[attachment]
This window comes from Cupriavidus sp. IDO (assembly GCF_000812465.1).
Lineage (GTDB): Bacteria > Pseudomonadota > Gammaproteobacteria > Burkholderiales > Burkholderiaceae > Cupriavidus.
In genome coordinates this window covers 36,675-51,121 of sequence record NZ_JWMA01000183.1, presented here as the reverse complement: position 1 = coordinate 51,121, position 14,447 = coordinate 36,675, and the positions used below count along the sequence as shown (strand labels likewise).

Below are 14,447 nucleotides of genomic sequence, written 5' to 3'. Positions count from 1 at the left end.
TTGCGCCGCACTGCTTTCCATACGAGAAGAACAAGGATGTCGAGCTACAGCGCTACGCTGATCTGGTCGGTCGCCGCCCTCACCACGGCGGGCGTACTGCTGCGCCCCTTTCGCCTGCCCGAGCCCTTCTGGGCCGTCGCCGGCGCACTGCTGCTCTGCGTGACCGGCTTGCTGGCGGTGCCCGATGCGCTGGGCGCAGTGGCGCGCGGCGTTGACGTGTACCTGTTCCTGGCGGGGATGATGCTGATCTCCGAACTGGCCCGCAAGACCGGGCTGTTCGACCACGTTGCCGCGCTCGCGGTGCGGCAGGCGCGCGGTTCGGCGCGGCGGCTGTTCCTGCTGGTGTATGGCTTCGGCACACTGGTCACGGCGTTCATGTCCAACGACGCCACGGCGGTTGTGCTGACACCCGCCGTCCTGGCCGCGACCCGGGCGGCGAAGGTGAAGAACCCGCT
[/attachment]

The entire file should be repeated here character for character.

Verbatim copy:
This window comes from Cupriavidus sp. IDO (assembly GCF_000812465.1).
Lineage (GTDB): Bacteria > Pseudomonadota > Gammaproteobacteria > Burkholderiales > Burkholderiaceae > Cupriavidus.
In genome coordinates this window covers 36,675-51,121 of sequence record NZ_JWMA01000183.1, presented here as the reverse complement: position 1 = coordinate 51,121, position 14,447 = coordinate 36,675, and the positions used below count along the sequence as shown (strand labels likewise).

Below are 14,447 nucleotides of genomic sequence, written 5' to 3'. Positions count from 1 at the left end.
TTGCGCCGCACTGCTTTCCATACGAGAAGAACAAGGATGTCGAGCTACAGCGCTACGCTGATCTGGTCGGTCGCCGCCCTCACCACGGCGGGCGTACTGCTGCGCCCCTTTCGCCTGCCCGAGCCCTTCTGGGCCGTCGCCGGCGCACTGCTGCTCTGCGTGACCGGCTTGCTGGCGGTGCCCGATGCGCTGGGCGCAGTGGCGCGCGGCGTTGACGTGTACCTGTTCCTGGCGGGGATGATGCTGATCTCCGAACTGGCCCGCAAGACCGGGCTGTTCGACCACGTTGCCGCGCTCGCGGTGCGGCAGGCGCGCGGTTCGGCGCGGCGGCTGTTCCTGCTGGTGTATGGCTTCGGCACACTGGTCACGGCGTTCATGTCCAACGACGCCACGGCGGTTGTGCTGACACCCGCCGTCCTGGCCGCGACCCGGGCGGCGAAGGTGAAGAACCCGCT